Josef Herzen – The Boy Murderer

Josef Herzen – The “Boy” Murderer

December 4, 1910:

It was a cold December evening in the “old back country” of McLeod County.  Around 10pm, long after the sun crowned the western horizon and the world turned pitch black, Henry Wolter, who lived between Hutchinson and Biscay, was walking home after a late-night visit with some neighbors.  Most of the landmarks in the area were obscured by darkness, so Wolter used the railroad tracks as a guide.  About two miles north of Biscay he could see a dark figure looming ahead of him – a fellow traveler walking the tracks and heading toward Wolter.

There was something strange about the traveler.  He was moving fast, running down the tracks, and as he passed Wolter, he gave not one indication that he noticed Henry.  There was no
“hello”, no “good evening”, nothing but utter silence as he sprinted past.

The strange traveler was reported to the McLeod County Sheriff, as were several other strange people, drifters, who had been seen in town – a murder had been committed outside of Silver Lake, and the County Sheriff was on the lookout for suspicious characters.

One young man named Josef Herzan, who was not a stranger to the community, was in Silver Lake on the day of the murder.  Herzan, who lived on a rented farm with his father, left his home that morning at 9am.  He spent the day in Silver Lake, making a few stops while he was in town.  At 6pm, upon the sounding of the town bell, he left the village and proceeded into the countryside.  He eventually came to the Fajmon home, a little log cabin outside of Silver Lake.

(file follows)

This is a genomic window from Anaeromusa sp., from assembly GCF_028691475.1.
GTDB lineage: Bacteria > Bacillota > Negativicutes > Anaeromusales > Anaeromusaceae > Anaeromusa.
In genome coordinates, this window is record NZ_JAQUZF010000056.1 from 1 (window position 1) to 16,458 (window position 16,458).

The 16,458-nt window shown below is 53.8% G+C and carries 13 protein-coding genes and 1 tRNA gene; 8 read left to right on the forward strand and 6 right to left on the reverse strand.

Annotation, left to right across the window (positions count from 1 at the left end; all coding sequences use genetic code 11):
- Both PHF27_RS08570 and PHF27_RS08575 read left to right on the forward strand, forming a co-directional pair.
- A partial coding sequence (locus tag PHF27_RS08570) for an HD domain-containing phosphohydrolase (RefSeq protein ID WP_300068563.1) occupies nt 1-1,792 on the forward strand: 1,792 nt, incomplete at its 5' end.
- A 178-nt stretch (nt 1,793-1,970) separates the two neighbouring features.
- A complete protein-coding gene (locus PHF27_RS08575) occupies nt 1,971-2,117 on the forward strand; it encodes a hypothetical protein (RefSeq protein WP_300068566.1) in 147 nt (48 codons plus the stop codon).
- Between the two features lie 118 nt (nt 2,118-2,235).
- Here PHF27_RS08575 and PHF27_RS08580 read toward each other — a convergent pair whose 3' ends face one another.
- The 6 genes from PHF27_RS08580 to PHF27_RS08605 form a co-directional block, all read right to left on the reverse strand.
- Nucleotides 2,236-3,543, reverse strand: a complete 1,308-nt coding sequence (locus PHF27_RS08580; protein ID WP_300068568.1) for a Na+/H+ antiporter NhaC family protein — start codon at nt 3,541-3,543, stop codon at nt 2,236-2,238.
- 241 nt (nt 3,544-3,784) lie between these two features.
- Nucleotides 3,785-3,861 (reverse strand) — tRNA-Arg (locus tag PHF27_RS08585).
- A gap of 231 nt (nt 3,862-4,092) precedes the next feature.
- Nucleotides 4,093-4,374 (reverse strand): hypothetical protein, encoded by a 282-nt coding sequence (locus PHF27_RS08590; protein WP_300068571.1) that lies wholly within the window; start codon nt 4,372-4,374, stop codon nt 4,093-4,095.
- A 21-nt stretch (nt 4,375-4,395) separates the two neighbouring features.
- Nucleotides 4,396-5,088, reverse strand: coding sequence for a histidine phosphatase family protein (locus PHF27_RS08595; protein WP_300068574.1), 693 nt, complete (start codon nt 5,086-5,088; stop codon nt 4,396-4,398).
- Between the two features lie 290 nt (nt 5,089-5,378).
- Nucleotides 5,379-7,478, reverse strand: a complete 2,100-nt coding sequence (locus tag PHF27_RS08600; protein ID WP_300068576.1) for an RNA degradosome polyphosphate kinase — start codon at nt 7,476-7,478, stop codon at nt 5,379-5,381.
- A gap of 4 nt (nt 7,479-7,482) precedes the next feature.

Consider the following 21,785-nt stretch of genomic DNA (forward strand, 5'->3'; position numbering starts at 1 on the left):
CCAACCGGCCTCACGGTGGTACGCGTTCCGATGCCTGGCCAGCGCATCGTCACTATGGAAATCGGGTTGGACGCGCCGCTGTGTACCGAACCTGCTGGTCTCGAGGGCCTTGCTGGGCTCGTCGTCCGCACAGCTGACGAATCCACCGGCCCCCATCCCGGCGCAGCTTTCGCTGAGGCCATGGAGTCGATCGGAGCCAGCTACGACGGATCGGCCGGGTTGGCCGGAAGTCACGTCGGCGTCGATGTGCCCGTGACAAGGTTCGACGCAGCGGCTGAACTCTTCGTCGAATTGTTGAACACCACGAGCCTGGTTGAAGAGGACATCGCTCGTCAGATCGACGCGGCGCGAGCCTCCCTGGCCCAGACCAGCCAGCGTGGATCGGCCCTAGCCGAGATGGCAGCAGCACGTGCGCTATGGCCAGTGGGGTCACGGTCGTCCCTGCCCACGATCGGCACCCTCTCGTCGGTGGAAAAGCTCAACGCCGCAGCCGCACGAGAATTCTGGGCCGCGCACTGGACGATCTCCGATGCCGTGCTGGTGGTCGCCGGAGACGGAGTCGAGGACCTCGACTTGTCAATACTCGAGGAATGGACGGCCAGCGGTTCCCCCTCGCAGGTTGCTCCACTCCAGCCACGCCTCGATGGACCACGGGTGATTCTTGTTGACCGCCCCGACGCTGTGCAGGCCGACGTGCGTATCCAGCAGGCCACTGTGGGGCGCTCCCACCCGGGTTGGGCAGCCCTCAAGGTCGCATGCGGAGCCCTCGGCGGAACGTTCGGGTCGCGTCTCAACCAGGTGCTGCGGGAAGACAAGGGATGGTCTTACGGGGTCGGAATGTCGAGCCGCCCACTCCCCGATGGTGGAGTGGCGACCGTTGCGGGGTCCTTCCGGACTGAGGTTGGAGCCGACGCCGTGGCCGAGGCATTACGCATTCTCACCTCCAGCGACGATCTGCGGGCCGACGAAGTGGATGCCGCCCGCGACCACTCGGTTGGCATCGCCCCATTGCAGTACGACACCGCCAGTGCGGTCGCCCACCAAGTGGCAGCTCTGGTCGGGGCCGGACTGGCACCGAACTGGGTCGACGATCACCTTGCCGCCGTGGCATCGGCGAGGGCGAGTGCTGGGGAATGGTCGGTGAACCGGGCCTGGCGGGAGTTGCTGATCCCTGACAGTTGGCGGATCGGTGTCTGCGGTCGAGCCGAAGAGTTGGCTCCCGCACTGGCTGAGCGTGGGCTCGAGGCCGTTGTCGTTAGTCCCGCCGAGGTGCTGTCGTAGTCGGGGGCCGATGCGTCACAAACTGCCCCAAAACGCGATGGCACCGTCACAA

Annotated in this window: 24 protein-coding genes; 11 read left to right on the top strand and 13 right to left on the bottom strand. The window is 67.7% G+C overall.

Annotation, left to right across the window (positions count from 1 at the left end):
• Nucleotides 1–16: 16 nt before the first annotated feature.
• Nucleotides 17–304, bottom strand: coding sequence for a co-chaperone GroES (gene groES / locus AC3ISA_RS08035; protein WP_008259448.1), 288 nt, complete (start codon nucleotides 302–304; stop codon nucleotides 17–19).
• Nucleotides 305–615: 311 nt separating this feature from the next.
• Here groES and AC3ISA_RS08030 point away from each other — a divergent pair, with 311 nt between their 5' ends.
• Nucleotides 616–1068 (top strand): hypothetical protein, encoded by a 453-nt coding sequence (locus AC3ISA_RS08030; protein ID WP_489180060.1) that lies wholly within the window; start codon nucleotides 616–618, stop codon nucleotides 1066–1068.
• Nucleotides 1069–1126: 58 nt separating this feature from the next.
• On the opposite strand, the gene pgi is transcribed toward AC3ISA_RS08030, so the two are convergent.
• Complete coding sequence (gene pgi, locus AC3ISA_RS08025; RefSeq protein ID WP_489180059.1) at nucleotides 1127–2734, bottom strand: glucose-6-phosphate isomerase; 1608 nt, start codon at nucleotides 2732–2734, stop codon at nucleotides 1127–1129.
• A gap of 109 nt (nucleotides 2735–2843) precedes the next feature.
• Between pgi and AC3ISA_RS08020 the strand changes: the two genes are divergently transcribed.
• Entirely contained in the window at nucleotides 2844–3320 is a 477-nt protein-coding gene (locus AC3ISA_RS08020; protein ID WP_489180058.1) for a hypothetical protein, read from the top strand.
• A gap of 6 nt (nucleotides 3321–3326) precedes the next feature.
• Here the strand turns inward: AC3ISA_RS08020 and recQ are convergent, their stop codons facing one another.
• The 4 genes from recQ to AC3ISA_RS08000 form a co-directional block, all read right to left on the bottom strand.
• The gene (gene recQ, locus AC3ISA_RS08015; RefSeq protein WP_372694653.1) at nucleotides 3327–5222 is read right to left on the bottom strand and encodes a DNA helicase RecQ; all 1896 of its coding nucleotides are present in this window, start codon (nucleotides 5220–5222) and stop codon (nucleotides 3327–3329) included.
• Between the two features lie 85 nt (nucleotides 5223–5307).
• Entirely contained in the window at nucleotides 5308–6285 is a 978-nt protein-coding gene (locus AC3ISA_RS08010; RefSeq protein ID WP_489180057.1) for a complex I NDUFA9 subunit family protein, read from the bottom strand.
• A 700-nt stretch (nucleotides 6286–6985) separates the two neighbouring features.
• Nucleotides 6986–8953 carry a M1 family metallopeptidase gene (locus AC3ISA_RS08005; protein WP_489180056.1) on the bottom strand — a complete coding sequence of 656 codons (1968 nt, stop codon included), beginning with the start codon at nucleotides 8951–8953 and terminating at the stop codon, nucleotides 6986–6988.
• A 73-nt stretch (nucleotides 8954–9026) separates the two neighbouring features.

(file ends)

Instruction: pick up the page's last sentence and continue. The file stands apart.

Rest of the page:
Herzan decided to enter the home and ask for money – this he would do at gunpoint.  He went to the door, knocked, then entered the home.  Once inside, Herzan pulled out a revolver that he kept in his pocket.  Inside the home were Mr. and Mrs. Fajmon.  He pointed his weapon at them and demanded money, to which it was replied that they had none.  Mr. Fajmon then emptied the meager contents of his pockets, in which a few coins were present.  Herzan then demanded more money.  Mrs. Fajmon took a lantern and went into the cellar, then came back with two dollars in paper money and an additional six in silver.  Still unsatisfied, Herzan demanded more.  Mrs. Fajmon explained that all they had left was wheat, and that if he followed her, he could have their wheat.

What happened next was a tragedy.

Mrs. Fajmon looked closely at Herzan and exclaimed “I know you”.  Herzan then panicked, lifted the gun and fired, killing Mrs. Fajmon.

Josef Herzan ran as fast as he could across a plowed field toward Silver Lake.  Once he reached town he passed by the lumber yard and headed out to the lake where children were known to skate.  There, he made a fire and rested for some time.  He then left and headed across the lake toward a stand of timber where he discarded the weapon and ammunition.  Then he went to Travnichek’s store where he met his brother Charley and went home.

A long hunt for the murderer ensued.  For weeks people looked for clues to the crime, yet nothing came.

Meanwhile, Josef Herzan decided to travel into Hutchinson to visit with his grandmother.  It was noted that he had more money than he should have with no explanation as to where it came from.  Suspicion was aroused and questions began to get asked.  Local law enforcement, with the help of a Pinkerton detective, found that Herzan owned a revolver of the same caliber that was used in the murder – it was enough to bring him in for questioning where the young man confessed to the crime.  He was given a prison sentence and served 20 years in Stillwater.  Upon release, he tried to resume a normal life in Hopkins.  There he tended bar for a time.  Sometime in the 1940s, he returned to pay a visit to a childhood friend, but was turned away at the door.  Josef Herzan died in 1977.  He was 86 years old.